On September 16, 2012, the America Invents Act is slated to change who is entitled to the title of “applicant” in U.S. national patent applications, removing the requirement that inventors be named as applicants solely for the purposes of US designation. This impacts applicants who have filed under the Patent Cooperation Treaty (PCT) and brings the US patent system further into alignment with those of the rest of the PCT signatory nations.
Now isn’t this interesting. China, whose ancient and noble culture does not include much respect for intellectual property, believes that it will be the leader in the world for issuing patents in 2011, outgunning the USPTO, the European Patent Office, and Japan. They say that both number and quality of patents have increased steadily to the point where the Chinese Patent Office will issue the greatest number of patents in 2011.
I never knew it was a race. Patents are good within the geographic boundaries of the sovereign nation that issues the patent during the term of the patent. Therefore, patent offices don’t compete with each other the same way that, say, a car dealership competes with the dealership down the road. You can — and often should — obtain patent protection in more than one country. China cannot grant patent protection in the United States or in Japan or in the European Union or in any other country; the patents issuing in China may well also issue in other countries. Other patent offices might consider hunkering down and getting ready for a blitz of applications based on the number of Chinese patents whose owners may seek foreign protection.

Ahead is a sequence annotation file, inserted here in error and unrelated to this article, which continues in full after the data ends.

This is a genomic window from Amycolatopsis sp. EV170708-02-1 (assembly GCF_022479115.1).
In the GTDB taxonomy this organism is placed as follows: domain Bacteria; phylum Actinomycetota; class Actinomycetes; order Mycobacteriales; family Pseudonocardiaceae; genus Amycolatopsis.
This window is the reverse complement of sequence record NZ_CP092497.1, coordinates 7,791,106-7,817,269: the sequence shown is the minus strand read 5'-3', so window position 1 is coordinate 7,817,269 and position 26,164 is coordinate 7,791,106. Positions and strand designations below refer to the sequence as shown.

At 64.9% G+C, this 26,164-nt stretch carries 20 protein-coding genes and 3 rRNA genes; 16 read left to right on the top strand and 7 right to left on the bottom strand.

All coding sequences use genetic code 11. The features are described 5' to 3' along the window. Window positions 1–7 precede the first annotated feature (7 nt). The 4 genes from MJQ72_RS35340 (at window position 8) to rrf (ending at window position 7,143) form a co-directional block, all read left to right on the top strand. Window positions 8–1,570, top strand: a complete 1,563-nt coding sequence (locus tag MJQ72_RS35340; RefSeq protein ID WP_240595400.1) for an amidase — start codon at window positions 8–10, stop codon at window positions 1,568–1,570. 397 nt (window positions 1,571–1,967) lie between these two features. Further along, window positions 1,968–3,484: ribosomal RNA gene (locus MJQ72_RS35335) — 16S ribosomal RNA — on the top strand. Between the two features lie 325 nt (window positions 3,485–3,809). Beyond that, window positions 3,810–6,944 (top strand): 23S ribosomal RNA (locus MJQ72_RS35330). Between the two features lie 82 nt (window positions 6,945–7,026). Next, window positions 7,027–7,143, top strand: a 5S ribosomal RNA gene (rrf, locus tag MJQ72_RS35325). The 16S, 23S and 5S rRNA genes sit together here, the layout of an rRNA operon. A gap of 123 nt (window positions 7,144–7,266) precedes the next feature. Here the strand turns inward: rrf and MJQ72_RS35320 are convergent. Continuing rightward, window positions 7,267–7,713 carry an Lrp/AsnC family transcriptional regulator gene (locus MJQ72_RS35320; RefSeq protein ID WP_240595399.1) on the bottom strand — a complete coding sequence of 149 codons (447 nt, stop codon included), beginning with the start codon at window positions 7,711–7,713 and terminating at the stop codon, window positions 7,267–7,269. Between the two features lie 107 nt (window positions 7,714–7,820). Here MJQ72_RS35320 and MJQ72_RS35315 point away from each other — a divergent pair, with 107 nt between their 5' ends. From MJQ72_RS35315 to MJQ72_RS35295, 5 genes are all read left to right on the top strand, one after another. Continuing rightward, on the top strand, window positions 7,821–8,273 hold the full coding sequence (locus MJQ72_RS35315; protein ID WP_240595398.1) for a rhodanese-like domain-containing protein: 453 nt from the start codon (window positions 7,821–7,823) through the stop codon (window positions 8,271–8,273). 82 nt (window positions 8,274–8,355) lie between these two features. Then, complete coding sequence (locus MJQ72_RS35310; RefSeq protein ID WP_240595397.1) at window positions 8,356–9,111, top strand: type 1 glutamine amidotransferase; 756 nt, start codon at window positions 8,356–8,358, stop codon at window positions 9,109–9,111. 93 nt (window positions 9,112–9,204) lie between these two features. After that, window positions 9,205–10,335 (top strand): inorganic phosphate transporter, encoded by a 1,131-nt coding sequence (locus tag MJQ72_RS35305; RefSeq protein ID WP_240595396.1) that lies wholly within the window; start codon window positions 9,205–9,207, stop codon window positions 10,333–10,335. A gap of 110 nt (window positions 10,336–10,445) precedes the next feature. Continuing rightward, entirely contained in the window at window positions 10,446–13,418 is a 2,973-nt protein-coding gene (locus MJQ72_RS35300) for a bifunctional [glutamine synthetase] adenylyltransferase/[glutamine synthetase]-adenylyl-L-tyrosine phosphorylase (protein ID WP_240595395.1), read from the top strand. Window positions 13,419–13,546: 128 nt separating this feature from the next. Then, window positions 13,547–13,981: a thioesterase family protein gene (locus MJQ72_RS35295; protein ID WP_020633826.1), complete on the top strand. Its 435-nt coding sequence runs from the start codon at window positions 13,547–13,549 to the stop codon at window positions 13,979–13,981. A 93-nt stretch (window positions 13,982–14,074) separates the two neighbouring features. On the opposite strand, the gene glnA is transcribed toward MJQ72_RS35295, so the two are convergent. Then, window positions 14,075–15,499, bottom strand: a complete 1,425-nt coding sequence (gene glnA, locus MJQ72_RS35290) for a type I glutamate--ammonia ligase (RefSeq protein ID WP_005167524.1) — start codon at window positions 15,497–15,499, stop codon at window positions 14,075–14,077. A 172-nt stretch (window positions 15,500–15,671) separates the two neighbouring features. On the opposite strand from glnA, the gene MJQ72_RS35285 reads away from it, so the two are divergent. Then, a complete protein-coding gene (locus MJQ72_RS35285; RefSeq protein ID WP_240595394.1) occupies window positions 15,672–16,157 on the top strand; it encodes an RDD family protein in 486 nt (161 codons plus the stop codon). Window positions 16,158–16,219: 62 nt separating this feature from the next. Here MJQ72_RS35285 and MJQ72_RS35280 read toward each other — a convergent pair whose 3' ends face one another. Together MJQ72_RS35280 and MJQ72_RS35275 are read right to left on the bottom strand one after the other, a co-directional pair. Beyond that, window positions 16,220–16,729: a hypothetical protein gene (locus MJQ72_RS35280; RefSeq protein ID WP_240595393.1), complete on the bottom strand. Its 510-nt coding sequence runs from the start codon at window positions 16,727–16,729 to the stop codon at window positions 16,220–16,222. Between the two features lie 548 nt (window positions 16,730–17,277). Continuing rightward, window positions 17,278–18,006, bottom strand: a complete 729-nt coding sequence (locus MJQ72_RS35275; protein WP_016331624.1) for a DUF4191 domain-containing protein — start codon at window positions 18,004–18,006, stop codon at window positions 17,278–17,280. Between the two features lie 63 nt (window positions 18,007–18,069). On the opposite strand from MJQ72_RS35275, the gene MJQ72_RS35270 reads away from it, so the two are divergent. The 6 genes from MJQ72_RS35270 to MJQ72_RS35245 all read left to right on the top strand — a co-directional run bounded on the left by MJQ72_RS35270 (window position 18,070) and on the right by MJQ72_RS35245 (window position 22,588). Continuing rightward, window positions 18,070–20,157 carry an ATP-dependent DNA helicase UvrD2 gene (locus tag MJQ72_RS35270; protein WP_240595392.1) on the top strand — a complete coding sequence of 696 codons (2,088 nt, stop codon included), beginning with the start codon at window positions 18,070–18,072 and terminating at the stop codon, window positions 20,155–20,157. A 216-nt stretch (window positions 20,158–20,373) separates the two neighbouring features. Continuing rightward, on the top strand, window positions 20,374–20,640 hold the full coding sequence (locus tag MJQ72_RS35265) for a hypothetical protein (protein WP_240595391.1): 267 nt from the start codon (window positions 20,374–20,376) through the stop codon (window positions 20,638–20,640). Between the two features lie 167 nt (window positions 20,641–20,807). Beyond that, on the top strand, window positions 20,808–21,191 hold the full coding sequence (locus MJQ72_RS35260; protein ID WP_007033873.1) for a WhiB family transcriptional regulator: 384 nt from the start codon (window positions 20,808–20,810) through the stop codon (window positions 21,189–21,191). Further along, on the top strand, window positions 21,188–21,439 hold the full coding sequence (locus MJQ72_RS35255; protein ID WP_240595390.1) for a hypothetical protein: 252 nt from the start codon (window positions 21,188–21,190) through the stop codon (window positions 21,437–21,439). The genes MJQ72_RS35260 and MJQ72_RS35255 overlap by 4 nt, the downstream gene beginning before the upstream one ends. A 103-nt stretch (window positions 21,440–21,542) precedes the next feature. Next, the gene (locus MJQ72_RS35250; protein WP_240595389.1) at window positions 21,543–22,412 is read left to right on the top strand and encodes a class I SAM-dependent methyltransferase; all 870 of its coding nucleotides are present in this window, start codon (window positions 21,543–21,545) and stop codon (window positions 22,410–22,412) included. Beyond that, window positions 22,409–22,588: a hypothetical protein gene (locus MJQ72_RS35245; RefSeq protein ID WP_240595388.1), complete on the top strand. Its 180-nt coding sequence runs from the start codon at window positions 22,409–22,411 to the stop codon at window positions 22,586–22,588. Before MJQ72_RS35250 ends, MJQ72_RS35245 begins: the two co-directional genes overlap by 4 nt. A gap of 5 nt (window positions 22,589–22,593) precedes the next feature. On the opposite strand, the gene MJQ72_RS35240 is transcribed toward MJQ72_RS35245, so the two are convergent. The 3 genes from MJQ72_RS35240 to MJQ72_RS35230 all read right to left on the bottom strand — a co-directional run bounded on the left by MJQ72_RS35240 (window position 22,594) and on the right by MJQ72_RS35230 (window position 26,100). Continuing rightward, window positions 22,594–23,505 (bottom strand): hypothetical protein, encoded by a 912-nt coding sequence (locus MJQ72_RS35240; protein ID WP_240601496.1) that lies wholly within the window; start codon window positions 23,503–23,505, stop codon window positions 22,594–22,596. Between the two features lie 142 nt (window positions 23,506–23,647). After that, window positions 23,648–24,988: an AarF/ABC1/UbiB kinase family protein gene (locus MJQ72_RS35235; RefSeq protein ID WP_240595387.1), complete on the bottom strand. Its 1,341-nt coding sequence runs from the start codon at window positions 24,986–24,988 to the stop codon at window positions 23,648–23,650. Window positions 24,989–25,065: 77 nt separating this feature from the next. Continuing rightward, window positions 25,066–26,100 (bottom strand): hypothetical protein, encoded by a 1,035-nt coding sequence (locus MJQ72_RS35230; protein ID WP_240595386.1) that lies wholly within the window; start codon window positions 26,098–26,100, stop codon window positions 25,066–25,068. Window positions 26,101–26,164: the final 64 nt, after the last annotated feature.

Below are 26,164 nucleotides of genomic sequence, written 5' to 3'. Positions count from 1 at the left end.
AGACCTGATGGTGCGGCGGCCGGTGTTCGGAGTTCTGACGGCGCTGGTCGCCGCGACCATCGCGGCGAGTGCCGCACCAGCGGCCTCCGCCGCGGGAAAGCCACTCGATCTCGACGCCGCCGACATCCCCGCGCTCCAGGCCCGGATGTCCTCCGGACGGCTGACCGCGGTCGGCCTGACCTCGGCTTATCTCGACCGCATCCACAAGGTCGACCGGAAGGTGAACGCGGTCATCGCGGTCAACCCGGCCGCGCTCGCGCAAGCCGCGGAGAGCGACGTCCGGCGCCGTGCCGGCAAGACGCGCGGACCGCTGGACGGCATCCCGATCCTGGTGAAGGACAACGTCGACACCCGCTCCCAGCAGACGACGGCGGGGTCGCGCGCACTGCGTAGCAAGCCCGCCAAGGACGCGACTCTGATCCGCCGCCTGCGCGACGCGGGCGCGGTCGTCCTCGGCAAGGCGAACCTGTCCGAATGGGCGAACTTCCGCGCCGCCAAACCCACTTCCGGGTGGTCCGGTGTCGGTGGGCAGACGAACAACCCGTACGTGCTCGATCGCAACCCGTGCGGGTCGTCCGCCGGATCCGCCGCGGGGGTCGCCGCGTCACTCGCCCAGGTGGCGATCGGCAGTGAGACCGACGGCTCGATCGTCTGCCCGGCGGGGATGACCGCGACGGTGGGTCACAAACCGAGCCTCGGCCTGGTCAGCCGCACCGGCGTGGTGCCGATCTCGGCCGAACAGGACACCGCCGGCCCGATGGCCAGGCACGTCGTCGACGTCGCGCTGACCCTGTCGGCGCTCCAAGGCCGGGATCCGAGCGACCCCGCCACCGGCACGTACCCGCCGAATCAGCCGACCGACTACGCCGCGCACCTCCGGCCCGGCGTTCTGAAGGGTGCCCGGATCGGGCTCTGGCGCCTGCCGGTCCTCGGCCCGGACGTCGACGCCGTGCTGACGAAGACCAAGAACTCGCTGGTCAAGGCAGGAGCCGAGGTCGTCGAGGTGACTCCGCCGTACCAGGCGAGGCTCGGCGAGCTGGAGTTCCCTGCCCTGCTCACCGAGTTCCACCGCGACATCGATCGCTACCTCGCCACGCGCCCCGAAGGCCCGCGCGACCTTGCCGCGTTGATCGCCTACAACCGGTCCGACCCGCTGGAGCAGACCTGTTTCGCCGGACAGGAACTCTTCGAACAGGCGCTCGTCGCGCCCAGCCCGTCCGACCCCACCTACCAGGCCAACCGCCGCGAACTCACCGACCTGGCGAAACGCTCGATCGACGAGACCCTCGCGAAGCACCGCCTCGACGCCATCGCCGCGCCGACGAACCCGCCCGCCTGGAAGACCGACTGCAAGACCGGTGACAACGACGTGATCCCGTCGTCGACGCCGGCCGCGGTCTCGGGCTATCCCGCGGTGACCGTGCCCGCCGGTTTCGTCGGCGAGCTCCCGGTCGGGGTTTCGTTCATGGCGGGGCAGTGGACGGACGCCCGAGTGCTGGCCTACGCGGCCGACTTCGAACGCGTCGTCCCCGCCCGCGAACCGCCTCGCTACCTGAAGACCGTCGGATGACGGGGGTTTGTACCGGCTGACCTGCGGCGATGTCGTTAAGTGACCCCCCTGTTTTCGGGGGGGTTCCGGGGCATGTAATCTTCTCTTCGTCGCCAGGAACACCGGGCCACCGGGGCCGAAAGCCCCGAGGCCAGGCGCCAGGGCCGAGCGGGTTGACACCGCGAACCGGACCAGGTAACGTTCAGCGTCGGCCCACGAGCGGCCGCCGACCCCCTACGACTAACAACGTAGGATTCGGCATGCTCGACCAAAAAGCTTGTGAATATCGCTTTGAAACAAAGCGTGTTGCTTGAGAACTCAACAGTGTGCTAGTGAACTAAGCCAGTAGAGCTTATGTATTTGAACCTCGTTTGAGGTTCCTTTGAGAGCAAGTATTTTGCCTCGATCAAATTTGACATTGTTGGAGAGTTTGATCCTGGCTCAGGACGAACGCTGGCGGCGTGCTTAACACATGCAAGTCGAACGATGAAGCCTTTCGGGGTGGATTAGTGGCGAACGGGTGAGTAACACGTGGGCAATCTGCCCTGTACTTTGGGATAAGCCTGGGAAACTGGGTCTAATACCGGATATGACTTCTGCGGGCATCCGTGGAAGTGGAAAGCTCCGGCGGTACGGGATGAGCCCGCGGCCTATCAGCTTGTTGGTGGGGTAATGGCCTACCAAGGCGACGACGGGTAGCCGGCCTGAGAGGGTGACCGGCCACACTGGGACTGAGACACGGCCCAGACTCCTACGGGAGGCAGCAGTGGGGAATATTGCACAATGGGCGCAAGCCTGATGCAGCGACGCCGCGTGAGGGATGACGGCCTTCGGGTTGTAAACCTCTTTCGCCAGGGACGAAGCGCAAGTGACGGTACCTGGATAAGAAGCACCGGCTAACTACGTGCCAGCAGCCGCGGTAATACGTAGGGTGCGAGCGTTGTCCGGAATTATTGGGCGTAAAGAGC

I am delighted, however, to see that China’s Patent Office is so very busy. That says to me that Chinese law recognizes the intellectual property rights of others; the culture, then, should follow suit, though perhaps the culture will move more slowly than does the law in this instance. The fact that they are signatory to the Patent Cooperation Treaty (they entered the treaty on 1 January 1994) says that the laws governing this culture are changing, which will eventually change the culture’s respect for intellectual property.
So, bravo for China!
It hasn’t even been added to the list on the internet as of this writing, but Chile has deposited its instrument of accession to the Patent Cooperation Treaty (PCT) with the World Intellectual Property Organization (WIPO), the administrator of the PCT, and will become the 140th PCT Contracting State. The PCT will enter into force in Chile on June 2, 2009.
Welcome, Chile, to the Wonderful World of the PCT!
The map, btw, is from GOOGLE Maps. Chile is that long, narrow strip of a country along the western shore of South America. Just west of Argentina. Argentina, btw, is currently in the process of signing the PCT, but has not yet deposited its instrument of accession with WIPO.